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France's Veolia eyes decommissioning of German nuclear plants

French utility giant Veolia has voiced its interest in playing a part in the planned decommissioning of nuclear power plants in Germany. It felt the market would offer lucrative opportunities for decades.

French utility Veolia, the world's largest water treatment and decontamination company, told the WirtschaftsWoche weekly on Monday it was hoping to move into the business of dismantling nuclear power plants in Germany.

"We're in talks with possible partners," said the head of Veolia Environment's German operations, Etienne Petit. "There's a very big potential; it's a market which promises opportunities for decades."

The French firm made it clear, though, that it would not get involved in treating uranium or dismantling reactor cores. "Our strengths are in water treatment and decontamination."

Lucrative deals

Petit noted that huge sums of money are involved in the decommissioning business, given that the German government decided to phase out nuclear energy completely by 2022 after the 2011 nuclear catastrophe in Fukushima, Japan.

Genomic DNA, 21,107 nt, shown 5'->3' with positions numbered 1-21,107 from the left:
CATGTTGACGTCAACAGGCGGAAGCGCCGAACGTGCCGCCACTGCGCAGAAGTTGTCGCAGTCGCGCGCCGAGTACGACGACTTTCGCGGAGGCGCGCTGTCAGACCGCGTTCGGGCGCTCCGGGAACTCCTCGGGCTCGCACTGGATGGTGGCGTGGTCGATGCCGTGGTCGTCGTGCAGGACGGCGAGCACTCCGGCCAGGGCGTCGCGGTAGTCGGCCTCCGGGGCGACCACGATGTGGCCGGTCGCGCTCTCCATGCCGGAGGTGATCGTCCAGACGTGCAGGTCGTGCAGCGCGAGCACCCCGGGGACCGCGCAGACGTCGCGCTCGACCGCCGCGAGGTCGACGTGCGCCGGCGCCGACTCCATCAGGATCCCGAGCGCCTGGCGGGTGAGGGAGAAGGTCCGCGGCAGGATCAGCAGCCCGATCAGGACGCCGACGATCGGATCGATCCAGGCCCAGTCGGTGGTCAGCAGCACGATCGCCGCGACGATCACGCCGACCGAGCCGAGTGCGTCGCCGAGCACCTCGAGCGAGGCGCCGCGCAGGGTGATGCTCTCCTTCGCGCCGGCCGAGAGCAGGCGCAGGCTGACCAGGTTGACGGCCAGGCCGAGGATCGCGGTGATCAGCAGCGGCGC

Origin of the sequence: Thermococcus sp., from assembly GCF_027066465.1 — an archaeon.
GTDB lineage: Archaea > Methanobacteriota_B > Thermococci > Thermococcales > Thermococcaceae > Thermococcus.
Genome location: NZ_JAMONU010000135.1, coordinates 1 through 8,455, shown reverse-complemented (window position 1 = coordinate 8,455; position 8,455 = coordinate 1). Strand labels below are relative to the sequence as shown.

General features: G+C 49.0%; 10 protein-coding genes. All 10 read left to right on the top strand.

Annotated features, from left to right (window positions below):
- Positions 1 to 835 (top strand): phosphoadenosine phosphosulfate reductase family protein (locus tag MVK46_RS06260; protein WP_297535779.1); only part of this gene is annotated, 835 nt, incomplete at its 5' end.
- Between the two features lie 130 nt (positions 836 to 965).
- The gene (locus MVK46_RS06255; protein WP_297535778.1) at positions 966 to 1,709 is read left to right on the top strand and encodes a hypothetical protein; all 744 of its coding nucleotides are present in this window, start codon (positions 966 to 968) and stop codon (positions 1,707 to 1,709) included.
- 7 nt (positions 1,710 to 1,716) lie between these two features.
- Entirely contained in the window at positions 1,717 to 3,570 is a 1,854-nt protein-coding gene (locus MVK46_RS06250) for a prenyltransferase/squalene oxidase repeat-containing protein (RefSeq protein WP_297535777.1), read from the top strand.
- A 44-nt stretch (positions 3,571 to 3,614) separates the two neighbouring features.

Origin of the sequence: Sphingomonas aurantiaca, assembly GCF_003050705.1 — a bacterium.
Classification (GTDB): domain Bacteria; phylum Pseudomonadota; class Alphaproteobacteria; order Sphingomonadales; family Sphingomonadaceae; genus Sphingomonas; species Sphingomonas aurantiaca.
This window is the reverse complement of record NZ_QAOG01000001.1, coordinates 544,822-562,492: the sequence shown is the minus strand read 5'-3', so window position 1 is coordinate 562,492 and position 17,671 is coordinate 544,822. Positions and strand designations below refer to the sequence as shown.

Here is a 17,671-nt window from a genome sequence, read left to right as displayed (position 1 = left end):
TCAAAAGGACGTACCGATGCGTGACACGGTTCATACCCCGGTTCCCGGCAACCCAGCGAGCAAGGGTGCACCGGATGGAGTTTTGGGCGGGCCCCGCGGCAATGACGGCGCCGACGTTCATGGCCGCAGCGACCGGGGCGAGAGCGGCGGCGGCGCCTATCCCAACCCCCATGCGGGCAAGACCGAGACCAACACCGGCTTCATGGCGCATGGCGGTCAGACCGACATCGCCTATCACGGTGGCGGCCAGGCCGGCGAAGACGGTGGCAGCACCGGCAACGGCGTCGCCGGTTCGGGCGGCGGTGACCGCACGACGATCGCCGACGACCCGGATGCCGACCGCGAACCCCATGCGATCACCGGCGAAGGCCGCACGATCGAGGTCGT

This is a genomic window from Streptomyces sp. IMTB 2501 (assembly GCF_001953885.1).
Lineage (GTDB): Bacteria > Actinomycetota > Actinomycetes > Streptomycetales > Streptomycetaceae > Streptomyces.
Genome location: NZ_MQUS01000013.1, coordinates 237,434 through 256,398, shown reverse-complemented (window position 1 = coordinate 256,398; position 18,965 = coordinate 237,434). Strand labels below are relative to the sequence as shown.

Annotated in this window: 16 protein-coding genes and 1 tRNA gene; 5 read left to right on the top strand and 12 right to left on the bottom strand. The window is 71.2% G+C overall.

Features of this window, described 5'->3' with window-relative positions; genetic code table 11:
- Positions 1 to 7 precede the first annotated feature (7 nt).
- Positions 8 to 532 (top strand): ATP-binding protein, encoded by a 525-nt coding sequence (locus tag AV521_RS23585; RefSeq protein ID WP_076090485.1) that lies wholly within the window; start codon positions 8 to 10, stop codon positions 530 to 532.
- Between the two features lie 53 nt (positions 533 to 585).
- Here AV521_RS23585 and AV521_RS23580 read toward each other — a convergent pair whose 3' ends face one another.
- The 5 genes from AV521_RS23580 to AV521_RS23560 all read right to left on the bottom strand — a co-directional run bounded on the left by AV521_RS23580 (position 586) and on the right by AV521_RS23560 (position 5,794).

There has been a public debate in Germany on just who is supposed to foot the bill for the costly dismantling of disused nuclear plants.

Utilities such as RWE, E.ON, Vattenfall and EnBW have set aside a total of 37 billion euros ($50.4 billion) for decommissioning and nuclear waste storage, but that sum won't be nearly enough to cover the total costs. The government in Berlin has emphasized it sees no reason for letting taxpayers share some of the costs, as demanded by power suppliers.

hg/nz (Reuters, AFP)

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